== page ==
My cohort was small and we all managed to bond very well with each other. This bootcamp was very adamant about not studying any new material once we left after 5pm. Though I definitely think that reviewing some material for a while when you go home by yourself is great to solidify the concepts. 

    This bootcamp labels itself as a Javascript/Rails focused bootcamp but that may be misleading. Of course when building web apps Javascript is going to be dabbled in much of the time so it never really goes away. But we don't necessarily focus on it too much. We spend about 2 weeks doing Javascript and we actually learn programming concepts through this language. I think this the time period during the course that I actually felt my mind being stretched. After this period, we move into Ruby but I felt like we should have spent more time in it. The curriculum didn't feel as challenging during the Ruby portion which was about a week.  When we moved into Rails I lost that 'stretchy' feeling and I didn't really feel like I was doing any 'programming' but merely managing this vast library that is Rails which is fine, but I felt like concepts were beginning to slip away from my mind.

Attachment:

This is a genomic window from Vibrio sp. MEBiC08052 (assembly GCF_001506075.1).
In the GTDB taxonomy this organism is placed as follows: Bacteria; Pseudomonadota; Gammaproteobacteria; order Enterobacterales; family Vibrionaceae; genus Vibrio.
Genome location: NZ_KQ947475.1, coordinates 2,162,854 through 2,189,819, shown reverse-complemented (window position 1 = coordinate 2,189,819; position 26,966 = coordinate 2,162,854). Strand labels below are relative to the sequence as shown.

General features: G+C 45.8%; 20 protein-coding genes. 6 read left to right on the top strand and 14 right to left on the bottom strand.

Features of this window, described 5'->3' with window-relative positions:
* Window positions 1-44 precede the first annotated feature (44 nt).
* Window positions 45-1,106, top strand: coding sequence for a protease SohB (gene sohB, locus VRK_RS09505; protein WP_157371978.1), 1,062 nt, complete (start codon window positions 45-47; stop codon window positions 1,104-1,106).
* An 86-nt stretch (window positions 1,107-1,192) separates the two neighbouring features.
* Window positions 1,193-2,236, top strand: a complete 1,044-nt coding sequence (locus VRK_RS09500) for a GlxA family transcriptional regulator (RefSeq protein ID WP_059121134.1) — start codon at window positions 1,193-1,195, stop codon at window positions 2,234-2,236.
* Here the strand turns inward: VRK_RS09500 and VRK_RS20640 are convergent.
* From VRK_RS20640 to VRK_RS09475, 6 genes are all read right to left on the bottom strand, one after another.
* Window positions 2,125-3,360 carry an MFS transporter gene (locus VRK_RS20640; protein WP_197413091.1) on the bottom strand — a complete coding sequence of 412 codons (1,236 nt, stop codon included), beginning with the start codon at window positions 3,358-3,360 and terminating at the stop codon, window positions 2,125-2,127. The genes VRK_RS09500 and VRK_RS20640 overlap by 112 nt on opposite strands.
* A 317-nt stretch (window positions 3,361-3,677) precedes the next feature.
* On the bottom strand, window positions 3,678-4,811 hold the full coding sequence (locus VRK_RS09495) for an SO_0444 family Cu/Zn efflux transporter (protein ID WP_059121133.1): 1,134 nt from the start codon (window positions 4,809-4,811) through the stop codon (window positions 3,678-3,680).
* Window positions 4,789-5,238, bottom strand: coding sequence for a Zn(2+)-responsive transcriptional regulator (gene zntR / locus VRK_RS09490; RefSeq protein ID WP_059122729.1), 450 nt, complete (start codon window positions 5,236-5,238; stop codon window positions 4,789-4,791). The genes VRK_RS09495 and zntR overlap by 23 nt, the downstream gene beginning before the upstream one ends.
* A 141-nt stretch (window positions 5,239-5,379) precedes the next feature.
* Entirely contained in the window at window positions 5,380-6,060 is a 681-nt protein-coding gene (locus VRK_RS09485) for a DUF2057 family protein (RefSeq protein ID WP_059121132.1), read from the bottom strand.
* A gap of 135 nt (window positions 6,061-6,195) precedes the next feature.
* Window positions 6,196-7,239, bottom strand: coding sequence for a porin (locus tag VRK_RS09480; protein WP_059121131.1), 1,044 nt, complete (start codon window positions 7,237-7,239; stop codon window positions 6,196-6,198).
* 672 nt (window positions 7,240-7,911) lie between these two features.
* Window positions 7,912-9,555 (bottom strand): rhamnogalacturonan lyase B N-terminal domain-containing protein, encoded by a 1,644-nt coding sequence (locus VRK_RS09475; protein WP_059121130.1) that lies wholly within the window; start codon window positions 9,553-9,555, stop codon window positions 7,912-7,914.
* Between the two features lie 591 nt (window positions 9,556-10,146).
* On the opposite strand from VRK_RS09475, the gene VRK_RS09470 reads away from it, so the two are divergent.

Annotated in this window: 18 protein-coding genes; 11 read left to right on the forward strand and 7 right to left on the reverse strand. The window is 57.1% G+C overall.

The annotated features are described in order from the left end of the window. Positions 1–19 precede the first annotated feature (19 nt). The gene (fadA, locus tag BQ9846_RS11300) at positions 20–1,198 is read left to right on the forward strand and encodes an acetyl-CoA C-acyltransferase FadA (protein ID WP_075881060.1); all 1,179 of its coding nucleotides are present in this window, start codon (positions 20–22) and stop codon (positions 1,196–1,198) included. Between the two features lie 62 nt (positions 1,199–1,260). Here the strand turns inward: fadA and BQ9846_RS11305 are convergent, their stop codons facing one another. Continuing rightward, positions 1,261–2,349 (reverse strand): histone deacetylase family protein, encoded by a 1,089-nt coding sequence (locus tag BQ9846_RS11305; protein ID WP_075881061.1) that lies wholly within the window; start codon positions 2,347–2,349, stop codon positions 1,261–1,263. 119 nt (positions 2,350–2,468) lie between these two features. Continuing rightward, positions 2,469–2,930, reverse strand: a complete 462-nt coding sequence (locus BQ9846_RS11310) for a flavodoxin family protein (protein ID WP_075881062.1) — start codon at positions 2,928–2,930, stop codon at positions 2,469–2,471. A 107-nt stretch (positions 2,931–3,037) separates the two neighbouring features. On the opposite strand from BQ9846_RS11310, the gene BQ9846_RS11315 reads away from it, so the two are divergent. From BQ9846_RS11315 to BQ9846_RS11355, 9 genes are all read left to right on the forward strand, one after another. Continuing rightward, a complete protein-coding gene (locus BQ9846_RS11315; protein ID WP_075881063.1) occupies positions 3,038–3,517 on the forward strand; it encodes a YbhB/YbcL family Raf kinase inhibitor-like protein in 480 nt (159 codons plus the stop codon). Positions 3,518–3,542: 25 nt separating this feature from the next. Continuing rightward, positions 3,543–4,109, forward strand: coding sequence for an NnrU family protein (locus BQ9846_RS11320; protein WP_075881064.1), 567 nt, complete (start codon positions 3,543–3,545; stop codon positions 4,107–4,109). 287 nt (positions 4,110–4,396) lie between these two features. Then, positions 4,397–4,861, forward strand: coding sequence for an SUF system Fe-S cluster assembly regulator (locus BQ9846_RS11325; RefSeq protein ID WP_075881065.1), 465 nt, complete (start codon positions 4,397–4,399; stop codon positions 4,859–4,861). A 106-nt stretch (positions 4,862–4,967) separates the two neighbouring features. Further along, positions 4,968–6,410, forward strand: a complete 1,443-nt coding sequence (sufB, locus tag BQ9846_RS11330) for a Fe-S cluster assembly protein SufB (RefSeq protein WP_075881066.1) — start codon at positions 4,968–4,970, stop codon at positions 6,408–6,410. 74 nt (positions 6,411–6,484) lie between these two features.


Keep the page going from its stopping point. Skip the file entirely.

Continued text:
Now this kind of segues into why I titled my title the way I did. During the course we pair program everyday. We would have a standup sessoin in the morning where we talk about what we 'Mad, Sad, Glad, or scared' about and check-in. then we would have a presentation on a topic, and after that we would pair up and practice what we just learned. 

    In certain respects, pair programming is great because if you get stuck, your partner is there to provide an alternate perspective and you are able to keep moving fairly quickly. The thing in my mind that I felt like could have been improved and this is might be a  more a personal issue, is that you inevitably come to a point where your stuck and your partner may find a way to get unstuck for you but you might not understand how they came up with the solution they did. Asking questions and requesting them over and over to explain something to you sometimes isn't effective and isn't in the best interest of time. Some people work very fast, and some things click for them more readily whereas others learn differently. People going into bootcamps come from VASTLY different backgrounds, some may have had exposure to programming, some have math degrees, some have no exposure whatsoever. I found myself taking a backseat a lot and letting the other person drive because I just didn't think I was grasping things as quickly as they were. In this short time period, your going to have vastly different outcomes depending on the student.